The Unfortunate Rake seems to have originated in Dublin around the 1790s; it later became popular in England and Scotland, and subsequently spread to the New World. The song was frequently adapted to suit different places and circumstances, and sung to a number of tunes; versions include The Unfortunate Lad (or Lass), The Young Sailor/Girl Cut Down in His/Her Prime, and many others. A Lyric Search of the DT for #350 will get you 26 examples. Of particular interest would be:
THE BAD GIRL'S LAMENT -a version from Canada, which names St James Hospital.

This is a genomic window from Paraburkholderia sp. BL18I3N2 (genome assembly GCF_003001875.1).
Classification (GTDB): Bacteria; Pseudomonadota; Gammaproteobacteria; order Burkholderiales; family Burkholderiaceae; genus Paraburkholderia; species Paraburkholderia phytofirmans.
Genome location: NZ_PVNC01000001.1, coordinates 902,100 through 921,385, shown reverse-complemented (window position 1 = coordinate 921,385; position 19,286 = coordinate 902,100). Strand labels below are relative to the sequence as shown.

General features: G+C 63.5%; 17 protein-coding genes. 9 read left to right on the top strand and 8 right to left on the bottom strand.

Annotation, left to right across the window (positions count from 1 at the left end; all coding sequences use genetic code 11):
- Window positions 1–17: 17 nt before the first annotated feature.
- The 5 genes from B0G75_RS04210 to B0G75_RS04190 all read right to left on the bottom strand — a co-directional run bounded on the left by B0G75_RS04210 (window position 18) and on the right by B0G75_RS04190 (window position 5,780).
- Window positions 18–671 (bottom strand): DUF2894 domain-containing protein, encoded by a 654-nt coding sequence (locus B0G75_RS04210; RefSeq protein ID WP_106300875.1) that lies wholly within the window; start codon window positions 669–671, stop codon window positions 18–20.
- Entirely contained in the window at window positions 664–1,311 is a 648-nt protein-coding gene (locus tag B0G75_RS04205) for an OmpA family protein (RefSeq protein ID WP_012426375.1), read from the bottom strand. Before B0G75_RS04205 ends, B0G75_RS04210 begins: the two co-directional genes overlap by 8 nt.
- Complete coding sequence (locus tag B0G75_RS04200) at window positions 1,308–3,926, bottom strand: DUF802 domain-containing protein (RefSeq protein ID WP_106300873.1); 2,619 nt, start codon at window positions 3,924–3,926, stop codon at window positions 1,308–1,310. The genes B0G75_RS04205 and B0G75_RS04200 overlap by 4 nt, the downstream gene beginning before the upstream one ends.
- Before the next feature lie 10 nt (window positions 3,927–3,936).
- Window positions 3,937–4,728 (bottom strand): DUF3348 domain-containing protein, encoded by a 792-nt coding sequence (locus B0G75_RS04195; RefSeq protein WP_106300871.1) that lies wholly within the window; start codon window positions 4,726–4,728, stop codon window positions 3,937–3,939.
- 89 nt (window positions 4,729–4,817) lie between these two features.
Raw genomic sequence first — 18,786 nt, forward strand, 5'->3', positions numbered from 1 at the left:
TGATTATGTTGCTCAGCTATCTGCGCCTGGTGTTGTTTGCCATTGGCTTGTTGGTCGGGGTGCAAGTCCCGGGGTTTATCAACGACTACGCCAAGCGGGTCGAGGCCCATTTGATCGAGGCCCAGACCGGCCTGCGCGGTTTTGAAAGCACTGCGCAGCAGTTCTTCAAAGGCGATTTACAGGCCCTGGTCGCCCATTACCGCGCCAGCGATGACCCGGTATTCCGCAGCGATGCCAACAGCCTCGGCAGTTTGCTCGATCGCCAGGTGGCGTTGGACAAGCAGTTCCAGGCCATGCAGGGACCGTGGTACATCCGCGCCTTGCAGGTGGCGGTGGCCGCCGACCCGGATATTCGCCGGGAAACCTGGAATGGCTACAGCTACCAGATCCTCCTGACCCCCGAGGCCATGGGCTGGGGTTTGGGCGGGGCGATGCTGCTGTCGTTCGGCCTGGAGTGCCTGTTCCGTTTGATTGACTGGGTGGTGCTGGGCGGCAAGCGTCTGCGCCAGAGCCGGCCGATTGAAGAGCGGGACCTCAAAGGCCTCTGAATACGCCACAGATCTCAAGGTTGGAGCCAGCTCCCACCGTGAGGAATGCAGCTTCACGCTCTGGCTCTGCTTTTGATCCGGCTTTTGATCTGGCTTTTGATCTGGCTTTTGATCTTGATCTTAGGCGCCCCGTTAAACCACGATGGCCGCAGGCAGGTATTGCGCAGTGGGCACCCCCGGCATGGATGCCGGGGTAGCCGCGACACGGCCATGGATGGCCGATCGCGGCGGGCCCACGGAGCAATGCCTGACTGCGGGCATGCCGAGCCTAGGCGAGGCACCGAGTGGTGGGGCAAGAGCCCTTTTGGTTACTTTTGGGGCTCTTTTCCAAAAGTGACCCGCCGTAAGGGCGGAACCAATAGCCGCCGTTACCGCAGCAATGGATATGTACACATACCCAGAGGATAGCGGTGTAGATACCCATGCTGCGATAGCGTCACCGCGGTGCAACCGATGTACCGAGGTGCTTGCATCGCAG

ST. JAMES HOSPITAL (Texas)
THE UNFORTUNATE RAKE - a 19th century broadside text which again names St. James Hospital.
The Traditional Ballad Index has some useful references, too; try St James Infirmary and Bad Girl's Lament
None of this would suggest that St James Infirmary does not belong to New Orleans, but it would certainly be a waste of time looking there for a hospital of that name!
The "Celtic" feel of the version mentioned earlier would be a result of the arrangement, I should imagine; though available evidence does point to an Irish origin, the family of songs that sprang from it rapidly moved beyond so narrow a classification. Incidentally, I'm not at all convinced that there's any relation between the tune of Streets of Laredo and Rakes of Mallow; anybody care to comment further on that?